If ever there was a term suited to the times we live in, then surely “thrifting” is it. A recent report published by SAS highlighted the challenges retailers are currently facing. Consumers across the board are looking to cut back on non-essential spending. In fact, the survey found that 95% of respondents were more cost conscious than they were in 2021. They planned to spend less overall, as energy and other household essentials took precedence over gifts and socialising.
Some may see thrifting as another inexorable trend that will place pressure on the economic viability of mainstream retail. Retailers must start looking for opportunities within the thrifting movement and tailor the experience they are able to offer.
What has thrifting got to do with mainstream retail?
If you’re not familiar with the term “thrifting” you’re not alone – it’s a new thing. Some definitions restrict the term to second-hand shopping, charity shops, flea markets and buying vintage or up-cycled items.
However, this seems too product-centric. Thrifting also covers behaviours and attitudes such as the reduction of waste which have directly informed many buying decisions. This is very much on-trend given the environmental damage caused by throw-away culture – like fast fashion and single-use plastics.
The survey also found that while pricing was a key driver for consumers in the run-up to Christmas, three quarters would also take sustainability into account. Whether or not this means they are happy to pay more for something that’s sustainable remains to be seen. But retailers should be aware of this attitude shift.
In fact, the excess we have traditionally seen throughout November and December seems out of kilter with consumer sentiment today. We’ve become used to seeing shelves piled with novelty Christmas gifts, made from and packaged in single-use plastic, that nobody wants or needs. Many of these end up in the bin, being sent to charity shops or broken before the festive season is even over. A change in consumer priorities towards more sustainable options might prompt retailers to move away from ‘stack it high, sell it cheap’ tactics. This will be in favour of more considered shopping with a new focus on better-quality and longer-lasting products.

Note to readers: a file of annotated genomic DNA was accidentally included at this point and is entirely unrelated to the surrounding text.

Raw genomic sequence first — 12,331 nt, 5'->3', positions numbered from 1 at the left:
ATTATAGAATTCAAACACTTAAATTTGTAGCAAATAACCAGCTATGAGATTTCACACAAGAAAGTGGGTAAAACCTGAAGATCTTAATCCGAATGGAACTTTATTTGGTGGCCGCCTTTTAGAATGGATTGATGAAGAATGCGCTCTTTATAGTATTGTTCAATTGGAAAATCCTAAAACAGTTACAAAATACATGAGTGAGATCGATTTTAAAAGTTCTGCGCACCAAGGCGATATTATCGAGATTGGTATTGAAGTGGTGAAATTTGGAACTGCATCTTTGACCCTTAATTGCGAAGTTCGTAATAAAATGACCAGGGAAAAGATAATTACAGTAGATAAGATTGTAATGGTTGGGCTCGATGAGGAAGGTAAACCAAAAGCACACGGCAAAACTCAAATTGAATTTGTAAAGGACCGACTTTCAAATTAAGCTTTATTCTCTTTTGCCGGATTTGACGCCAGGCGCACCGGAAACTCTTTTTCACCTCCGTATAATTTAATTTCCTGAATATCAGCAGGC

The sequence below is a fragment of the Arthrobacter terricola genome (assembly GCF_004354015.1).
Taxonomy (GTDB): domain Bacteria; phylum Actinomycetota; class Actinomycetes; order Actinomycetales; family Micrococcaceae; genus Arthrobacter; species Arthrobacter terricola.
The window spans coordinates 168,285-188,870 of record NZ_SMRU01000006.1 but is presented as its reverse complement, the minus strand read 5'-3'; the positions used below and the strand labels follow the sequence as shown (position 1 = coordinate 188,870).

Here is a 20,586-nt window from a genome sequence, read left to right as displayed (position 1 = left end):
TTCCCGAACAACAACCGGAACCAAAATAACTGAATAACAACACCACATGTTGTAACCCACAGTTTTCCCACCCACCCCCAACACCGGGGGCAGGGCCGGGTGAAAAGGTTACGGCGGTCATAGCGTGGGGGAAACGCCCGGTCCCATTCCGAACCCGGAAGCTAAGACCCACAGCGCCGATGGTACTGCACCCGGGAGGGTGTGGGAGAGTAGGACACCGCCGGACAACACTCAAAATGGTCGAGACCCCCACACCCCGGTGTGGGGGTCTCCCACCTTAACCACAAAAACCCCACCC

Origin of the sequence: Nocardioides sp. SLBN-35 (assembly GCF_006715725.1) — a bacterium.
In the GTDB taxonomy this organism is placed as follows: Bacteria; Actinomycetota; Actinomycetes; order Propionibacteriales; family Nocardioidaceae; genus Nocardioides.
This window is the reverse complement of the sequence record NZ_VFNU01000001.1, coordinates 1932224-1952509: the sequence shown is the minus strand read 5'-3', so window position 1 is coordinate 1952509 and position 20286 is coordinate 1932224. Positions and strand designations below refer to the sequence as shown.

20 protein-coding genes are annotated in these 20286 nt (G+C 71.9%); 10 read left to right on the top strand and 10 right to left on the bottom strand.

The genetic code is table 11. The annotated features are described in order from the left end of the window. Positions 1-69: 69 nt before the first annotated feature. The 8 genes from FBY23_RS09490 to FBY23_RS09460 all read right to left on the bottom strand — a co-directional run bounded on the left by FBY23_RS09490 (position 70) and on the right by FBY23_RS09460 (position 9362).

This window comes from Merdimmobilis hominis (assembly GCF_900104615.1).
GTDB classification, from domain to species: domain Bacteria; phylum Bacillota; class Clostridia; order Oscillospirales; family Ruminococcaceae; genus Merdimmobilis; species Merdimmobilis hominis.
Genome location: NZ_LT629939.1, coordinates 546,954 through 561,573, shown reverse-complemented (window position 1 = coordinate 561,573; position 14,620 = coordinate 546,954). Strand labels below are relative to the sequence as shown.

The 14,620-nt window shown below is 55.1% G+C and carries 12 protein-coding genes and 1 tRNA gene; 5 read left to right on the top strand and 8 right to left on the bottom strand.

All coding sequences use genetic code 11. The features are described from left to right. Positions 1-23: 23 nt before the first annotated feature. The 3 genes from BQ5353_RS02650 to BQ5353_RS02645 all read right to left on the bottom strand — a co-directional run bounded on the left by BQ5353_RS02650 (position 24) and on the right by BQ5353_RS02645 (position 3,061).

Longer-term, it may also mean that retailers have to rethink their supply chains, perhaps deciding to embrace the second-hand movement and re-design their category approach altogether.
The rise of thrifting
When customers are looking to cut back on spending, as many currently are, they will consider all readily available options. They might diligently compare the offers and promotions on new products with what’s available pre-owned, online and when visiting stores. Thrifting is, therefore, an omni-channel customer behaviour that has emerged, and one that won’t go away.
When times are tough, customers need to feel they’re getting value-for-money and that their loyalty is appreciated. As retailers look to capitalise on this trend and build customer loyalty with their brand, some could introduce ‘swap shops’ for unwanted items. These events would do more than simply draw people into a store and off-set the cost of returns. They would also create an opportunity to up-sell a product the consumer actually wanted.
How data and analytics can help retailers embrace thrifting
There’s no question that every retailer today needs to be able to understand, adapt and predict consumer behaviour using real-time data analysis. With these insights, they can segment customers more accurately, and develop promotion and merchandising strategies that drive sales and maximise margins.
However, it’s reasonable to assume that many retailers aren’t analysing or tracking customer behaviours that may identify the thrifting phenomenon. Yes, many will track category spend fluctuations. But have they turned the telescope around and analysed longitudinal customer shopping histories to look for behavioural trends?
By analysing their data, retailers can understand more about customers and understand if they could do anything differently. This will require AI-enabled decisioning and processing. Armed with this insight, retailers can also take a different approach to the returns process. Returns are often viewed wholly negatively – an annoyance and cost, a negative customer experience, or responsible for an atmosphere of suspicion of being a ‘bad’ customer.
Rather than being a necessary evil of doing business, how about working the “avoiding waste” aspect of thrifting to your advantage? Use it as a way to build loyalty with the increasingly cost-conscious consumers driving today’s market.